LA Weight Loss - Burning Efficiencies




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quiffy
07-14-2009, 12:41 PM
I know your body can get used to an excercise plan and become efficient at doing the workout so you end up not burning as many calories.

Does the body do the same thing with food. If you eat basically the same food for several months does the body get used to it? Based on the calories in and calories out concept, a peice of bread has x number of calories regardless if you eat it everyday for a year. However, does the body get used to that intake and become better or more efficient at processing it so it doesn't burn as much in digesting it?

Should I only eat it for say 3 wks then jumble things up and take a break from it?

Going on the concept that the body does get more efficient at processing the food, would changing say from wheat bread to rye bread be enough or should one switch out a sandwich for something completely different?


caryesings
07-14-2009, 01:03 PM
Jumble things up so you don't get bored, but your body doesn't change how it processes over time.

mandalinn82
07-14-2009, 01:12 PM
It's not so much the food, it's the calorie level, for some people. There is some evidence that being at the exact same calorie level, day after day, lets your body survive more efficiently at that level (resulting in a slowing of your metabolism). Some people here "zigzag" to prevent this (eating a higher number of calories on day 1, lower day 2, etc), others just wait to see if it becomes an issue for them.


JulieJ08
07-14-2009, 01:15 PM
No, that doesn't happen. However, variety is still essential for good nutrition

beerab
07-14-2009, 01:55 PM
Calorie cycling can help, mixing in one or two days a week where you slightly up your calories then a day or two where you slightly lower them definitely helps. I know for me I usually have one day a week where I go out to dinner and that ups my calories- funny thing is the day after that I usually go down in weight! :)

kiramira
07-14-2009, 06:58 PM
I think in the case of normal-weight and overweight individuals, there is evidence to support the theory that a body will adapt to moderate caloric restriction (I'm not talking about VLCD diets) through changing their resting metabolic rate and their output during exercise:
The abstract of the article is below:
http://www.nature.com/oby/journal/v15/n12/abs/oby2007354a.html
Note that this is for NON-OBESE individuals. I am OVERWEIGHT, and am one of many who have experience a weight loss plateau for no outwardly apparent reasons. I suspect that the same can happen for someone who is more than overweight, but this is greatly debated.
If it DOESN'T happen, how do people who intentionally calorie restrict (eat 30% fewer calories than their maintenance caloric intake) expect to live longer? And none of them die from starvation. Their bodies adapt. In fact, there was a recent study on monkeys that showed that moderate calorie restriction does indeed increase their life expectancies --the abstract of the article is below:
http://www.ncbi.nlm.nih.gov/pubmed/12543259
And while these are indeed monkey studies, they are genetically close enough to humans to make researchers go Hmmmm...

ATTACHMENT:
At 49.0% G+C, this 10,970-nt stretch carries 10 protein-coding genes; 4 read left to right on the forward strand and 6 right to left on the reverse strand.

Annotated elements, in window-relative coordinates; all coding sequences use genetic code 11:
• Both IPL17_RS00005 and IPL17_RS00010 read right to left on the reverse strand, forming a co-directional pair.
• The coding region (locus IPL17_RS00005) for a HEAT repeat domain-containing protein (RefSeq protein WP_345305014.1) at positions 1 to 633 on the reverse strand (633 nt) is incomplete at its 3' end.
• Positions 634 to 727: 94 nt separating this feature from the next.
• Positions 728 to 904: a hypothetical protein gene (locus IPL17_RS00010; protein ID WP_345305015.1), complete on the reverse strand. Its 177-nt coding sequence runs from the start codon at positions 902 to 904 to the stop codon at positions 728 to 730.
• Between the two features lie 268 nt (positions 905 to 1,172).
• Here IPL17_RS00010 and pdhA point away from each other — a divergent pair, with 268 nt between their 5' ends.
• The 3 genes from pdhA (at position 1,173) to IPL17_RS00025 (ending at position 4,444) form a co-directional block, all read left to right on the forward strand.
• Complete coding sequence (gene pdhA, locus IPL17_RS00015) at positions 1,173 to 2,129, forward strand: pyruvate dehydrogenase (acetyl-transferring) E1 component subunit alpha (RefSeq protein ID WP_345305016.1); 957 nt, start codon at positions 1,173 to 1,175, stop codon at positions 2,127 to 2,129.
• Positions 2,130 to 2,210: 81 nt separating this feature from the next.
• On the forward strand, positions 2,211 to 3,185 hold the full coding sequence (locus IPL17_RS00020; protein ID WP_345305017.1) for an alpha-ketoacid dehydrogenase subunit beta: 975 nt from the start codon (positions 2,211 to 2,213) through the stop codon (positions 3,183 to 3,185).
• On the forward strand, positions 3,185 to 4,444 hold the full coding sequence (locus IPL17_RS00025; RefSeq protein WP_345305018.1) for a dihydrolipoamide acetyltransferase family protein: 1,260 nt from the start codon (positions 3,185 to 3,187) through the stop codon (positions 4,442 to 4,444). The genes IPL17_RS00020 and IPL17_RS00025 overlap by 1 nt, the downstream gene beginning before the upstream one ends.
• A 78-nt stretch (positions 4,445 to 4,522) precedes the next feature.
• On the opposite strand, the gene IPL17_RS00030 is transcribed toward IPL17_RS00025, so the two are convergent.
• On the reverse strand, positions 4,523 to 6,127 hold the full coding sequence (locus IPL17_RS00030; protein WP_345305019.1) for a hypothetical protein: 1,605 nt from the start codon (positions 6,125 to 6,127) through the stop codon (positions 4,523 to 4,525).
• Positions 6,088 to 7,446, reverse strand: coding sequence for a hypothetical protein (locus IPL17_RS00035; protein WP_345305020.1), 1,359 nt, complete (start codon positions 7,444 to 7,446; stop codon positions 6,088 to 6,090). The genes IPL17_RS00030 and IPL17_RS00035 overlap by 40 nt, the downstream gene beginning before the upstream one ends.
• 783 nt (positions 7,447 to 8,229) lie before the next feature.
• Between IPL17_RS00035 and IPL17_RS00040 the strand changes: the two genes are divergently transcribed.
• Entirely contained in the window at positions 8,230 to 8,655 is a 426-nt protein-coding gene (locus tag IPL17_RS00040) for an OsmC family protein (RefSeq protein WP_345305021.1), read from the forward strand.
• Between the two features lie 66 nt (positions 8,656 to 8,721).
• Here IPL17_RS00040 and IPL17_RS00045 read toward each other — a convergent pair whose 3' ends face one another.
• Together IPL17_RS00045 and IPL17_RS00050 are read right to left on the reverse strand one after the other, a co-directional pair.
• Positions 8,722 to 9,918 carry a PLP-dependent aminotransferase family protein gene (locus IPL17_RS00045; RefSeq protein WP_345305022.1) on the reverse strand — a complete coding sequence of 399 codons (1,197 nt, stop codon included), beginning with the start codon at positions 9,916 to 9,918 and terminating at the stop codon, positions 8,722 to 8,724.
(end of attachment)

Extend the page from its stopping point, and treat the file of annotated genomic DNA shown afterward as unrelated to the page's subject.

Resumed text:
Weight and weight management isn't necessarily linear. There are those who don't believe in weight loss plateaus or body adaptation to restricted calories. My experience kind of says otherwise, and I think there is evidence to support it.

PLEASE NOTE: I am NOT referring to those who severely calorie restrict or have eating disorders. These disorders ARE normally fatal because of the severe calorie restriction and resulting nutrient and mineral deficiencies. I am discussing the evidence that I found which relates to normal weight and overweight individuals. I personally believe that it can happen too, for more than overweight people. So don't hate!!!

AnnRue
07-14-2009, 07:44 PM
I think in the case of normal-weight and overweight individuals, there is evidence to support the theory that a body will adapt to moderate caloric restriction (I'm not talking about VLCD diets)

I agree, this happens to me every time. I used to always wonder why then to anorexics get to a point where they could die? I think the secret is where you start.

If you start at 320... your body will wise up before you reach goal. If you start at 140 and you are anorexic you will make it to 70 or 60 no problem. This explains why some surgery people don't make it to goal.

It seems almost like there needs to be a zig zag approach to losing. Not so much daily, but you get to say 160, get stuck, go back up to 180 slowly over time to wake your metabolism up, then start back again, lose as much as you can before your body adapts, say to 140, get stuck gain again to 160 to get your body used to eating and then go back again.

JulieJ08
07-14-2009, 07:48 PM
Sorry, I thought the question was about repeated foods, not calorie level.

mandalinn82
07-14-2009, 07:50 PM
Julie, it did...I was just being thorough talking about calorie level...because if you ate the same exact foods every day for some amount of time, you'd be, by default, eating the same exact calories every day, and that's when you might get into some level of your body adjusting. But you'd also get that if you ate vastly different foods, every day, that had the exact same calorie level.